Indie pros speak at AFM

Unique marketing for films stressed

Indie pros spoke Sunday at the American Film Market’s distribution panel, stressing the importance of marketing each film in its own unique way as an important piece of the distribution puzzle.

“The movie really defines what the release is going to be and how you’re going to strategize and plan a campaign,” said Mark Burton, president of IndieVest Pictures.

Burton provided the aud with specifics on IndieVest’s “Saint John of Las Vegas,” set for release in February, which will benefit from stars Steve Buscemi and Sarah Silverman’s upcoming TV skeins.

Likewise, producer Leslie Urdang, president of Olympus Pictures, discussed the shingle’s first release, “Adam,” starring Hugh Dancy and Rose Byrne. Fox Searchlight bought rights to the pic after a successful bow at Sundance, which Urdang described as “one of those experiences you only hear about, where you step out of the screening and your phone’s ringing and the sales agent is waiting at the curb.”

“There are enormous opportunities out there right now,” Urdang said of indie distribution, “but they require a lot of hard work… to cut through the noise.”

For last year’s Cinedigm theatrical release of “The Narrows,” produced by Urdang, filmmakers arranged a live Q&A session with stars Vincent D’Onofrio and Sophia Bush, during which aud members in 15 screening locations could text questions to the stars.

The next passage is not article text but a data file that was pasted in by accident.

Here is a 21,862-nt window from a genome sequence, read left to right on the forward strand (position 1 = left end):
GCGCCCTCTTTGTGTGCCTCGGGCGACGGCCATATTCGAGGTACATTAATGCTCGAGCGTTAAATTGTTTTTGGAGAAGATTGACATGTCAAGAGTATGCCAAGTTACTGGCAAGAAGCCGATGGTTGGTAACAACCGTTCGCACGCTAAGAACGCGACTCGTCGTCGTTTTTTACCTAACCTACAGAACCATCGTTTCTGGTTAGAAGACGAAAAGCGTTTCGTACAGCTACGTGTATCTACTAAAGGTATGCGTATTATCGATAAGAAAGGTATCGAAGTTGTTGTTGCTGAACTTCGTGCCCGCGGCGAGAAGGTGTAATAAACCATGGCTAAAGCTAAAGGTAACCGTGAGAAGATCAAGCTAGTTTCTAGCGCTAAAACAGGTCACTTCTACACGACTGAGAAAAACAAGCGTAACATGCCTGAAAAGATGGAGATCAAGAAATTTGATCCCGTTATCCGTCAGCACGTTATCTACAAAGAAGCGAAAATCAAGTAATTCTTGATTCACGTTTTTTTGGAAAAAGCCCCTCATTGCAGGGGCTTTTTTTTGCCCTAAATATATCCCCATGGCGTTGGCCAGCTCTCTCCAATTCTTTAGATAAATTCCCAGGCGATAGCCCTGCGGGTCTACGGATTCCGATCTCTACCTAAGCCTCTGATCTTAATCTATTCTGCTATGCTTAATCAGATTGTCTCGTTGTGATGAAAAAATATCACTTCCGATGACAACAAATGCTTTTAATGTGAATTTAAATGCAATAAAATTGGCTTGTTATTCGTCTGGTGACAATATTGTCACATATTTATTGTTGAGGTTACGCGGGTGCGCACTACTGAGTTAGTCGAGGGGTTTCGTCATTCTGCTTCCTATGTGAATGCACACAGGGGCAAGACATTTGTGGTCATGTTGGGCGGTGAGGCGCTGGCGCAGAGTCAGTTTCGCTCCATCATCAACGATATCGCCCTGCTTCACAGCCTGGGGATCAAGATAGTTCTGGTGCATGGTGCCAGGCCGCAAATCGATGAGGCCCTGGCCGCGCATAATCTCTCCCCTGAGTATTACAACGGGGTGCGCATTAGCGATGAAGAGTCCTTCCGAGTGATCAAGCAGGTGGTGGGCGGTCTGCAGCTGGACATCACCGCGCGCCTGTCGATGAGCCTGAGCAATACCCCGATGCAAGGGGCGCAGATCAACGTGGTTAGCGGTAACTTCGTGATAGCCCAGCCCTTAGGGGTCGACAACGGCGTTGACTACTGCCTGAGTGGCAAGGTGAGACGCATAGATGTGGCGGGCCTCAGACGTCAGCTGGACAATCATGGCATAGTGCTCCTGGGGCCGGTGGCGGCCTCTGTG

Panelists also including Ted Mundorff, CEO of Landmark Theaters; David Shultz, CEO of Vitagraph Films; and Jon Reiss, author of “Think Outside the Box Office: The Ultimate Guide to Film Distribution in the Digital Era,” all provided insight on indie distribution, including viral campaigns and video-on-demand.

Reiss pointed to recent box office phenom, “Paranormal Activity,” which benefited from a groundswell of niche marketing that was specific to the film.

“The big thing that I would say is that every single film should have its own distribution strategy,” Reiss said. “If you look back at the beginning of cinema, movies started this way.”

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